The UK could host the Grand Départ of the Tour de France for a second time, as the government has announced a bid to hold the 2026 event.
As part of the upcoming budget announcement on Wednesday (October 26), Chancellor Rishi Sunak will allocate £30million funding to prepare bids to hold the opening stages of the 2026 Tour and the 2025 Women's Rugby World Cup.
The Tour de France last visited the UK in 2014, with the opening two stages taking place in Yorkshire, and stage three running from Cambridge to London, before the race returned to its homeland.
As reported by The Independent, British Cycling chief executive Brian Facer said: “The 2014 Tour de France Grand Départ in Yorkshire was an unforgettable celebration of our sport and is still talked about to this day, inspiring a new generation of cyclists.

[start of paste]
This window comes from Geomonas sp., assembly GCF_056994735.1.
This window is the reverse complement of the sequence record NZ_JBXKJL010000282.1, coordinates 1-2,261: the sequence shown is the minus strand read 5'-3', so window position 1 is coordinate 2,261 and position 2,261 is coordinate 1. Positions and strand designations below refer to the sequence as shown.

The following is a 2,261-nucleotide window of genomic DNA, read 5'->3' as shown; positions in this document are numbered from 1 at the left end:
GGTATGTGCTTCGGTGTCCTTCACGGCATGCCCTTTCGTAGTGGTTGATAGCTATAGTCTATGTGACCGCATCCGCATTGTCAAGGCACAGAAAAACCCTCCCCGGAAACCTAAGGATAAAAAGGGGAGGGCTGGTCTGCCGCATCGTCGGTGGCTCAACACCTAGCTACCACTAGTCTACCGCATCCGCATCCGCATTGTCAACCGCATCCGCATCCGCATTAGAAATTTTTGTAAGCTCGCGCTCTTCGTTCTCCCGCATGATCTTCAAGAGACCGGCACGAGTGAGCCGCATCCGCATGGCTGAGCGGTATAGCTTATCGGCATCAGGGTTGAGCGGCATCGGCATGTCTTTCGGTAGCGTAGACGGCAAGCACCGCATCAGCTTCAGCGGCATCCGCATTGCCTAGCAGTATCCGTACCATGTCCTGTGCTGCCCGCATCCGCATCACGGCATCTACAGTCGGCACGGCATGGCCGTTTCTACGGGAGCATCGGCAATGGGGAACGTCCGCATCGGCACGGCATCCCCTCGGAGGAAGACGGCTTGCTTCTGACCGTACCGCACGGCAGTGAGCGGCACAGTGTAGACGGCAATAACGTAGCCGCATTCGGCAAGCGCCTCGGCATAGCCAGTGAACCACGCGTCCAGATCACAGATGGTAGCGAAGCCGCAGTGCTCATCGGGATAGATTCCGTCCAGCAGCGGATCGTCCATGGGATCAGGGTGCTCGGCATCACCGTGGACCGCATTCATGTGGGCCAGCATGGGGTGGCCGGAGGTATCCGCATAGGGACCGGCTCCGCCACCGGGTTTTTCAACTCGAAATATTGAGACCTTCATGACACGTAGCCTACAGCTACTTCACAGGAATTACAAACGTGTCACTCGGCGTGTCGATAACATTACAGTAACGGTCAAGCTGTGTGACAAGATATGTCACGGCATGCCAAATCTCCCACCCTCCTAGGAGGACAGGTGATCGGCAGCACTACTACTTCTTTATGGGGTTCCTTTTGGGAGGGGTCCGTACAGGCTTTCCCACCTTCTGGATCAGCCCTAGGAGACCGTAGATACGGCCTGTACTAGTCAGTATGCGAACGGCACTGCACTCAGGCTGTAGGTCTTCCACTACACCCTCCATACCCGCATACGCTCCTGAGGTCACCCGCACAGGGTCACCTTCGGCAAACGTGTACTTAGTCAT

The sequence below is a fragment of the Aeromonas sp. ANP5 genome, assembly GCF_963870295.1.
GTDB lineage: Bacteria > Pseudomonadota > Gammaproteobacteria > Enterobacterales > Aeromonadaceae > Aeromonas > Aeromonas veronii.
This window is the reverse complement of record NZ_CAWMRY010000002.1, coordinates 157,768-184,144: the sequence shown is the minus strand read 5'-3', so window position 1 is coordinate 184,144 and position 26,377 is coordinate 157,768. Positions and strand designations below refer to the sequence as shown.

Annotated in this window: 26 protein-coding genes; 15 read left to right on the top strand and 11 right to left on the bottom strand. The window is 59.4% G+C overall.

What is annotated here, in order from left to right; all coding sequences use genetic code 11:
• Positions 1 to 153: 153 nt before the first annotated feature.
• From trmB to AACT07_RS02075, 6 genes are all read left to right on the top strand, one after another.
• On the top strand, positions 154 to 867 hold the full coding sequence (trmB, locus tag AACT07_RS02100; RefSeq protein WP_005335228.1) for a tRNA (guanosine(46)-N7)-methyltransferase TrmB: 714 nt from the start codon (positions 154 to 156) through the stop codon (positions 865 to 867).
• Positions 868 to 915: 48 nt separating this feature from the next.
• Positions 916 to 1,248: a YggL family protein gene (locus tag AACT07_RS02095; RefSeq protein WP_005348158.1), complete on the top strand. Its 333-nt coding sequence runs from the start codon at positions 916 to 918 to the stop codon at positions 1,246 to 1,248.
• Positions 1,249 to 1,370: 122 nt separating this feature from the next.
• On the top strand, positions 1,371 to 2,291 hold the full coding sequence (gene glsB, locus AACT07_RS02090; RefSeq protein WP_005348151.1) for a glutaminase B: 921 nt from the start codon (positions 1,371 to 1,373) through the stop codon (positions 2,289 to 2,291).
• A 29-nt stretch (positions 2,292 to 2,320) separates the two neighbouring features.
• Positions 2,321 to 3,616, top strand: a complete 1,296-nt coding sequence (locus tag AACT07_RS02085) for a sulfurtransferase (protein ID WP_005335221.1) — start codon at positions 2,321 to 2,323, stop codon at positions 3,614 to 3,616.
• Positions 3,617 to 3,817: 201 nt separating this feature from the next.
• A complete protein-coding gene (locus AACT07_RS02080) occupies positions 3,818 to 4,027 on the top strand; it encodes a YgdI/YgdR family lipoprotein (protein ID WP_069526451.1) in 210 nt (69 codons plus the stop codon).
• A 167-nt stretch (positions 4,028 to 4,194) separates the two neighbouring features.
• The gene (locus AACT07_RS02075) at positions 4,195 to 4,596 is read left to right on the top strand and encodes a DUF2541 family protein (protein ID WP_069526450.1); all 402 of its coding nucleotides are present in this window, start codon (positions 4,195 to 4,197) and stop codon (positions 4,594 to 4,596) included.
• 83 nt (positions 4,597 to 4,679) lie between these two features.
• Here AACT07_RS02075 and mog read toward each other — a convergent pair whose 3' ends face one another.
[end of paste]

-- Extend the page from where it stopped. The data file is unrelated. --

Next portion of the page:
"More importantly, those few days showcased our country’s credentials as one of the world’s best cycling nations, and we’re delighted to be supporting the UK government’s bid to bring the sport’s showpiece event back to these shores in 2026.”
The Tour de France has only started in the UK on two previous occasions, in 2007 and 2014 - in 2007 the race started with a prologue in London followed by a road stage from the capital to Canterbury, while the 2014 addition established Yorkshire as a cycling heartland in the UK.
Following the success of the Yorkshire Grand Départ, Tour de France organiser was inspired to establish the Tour de Yorkshire, a race that is now in doubt after a combination of financial difficulties and controversy.
Chancellor Sunak said: “Britain is world-beating in both rugby and cycling, and bringing these events home will allow thousands of people to see the next generation of British sporting heroes.”
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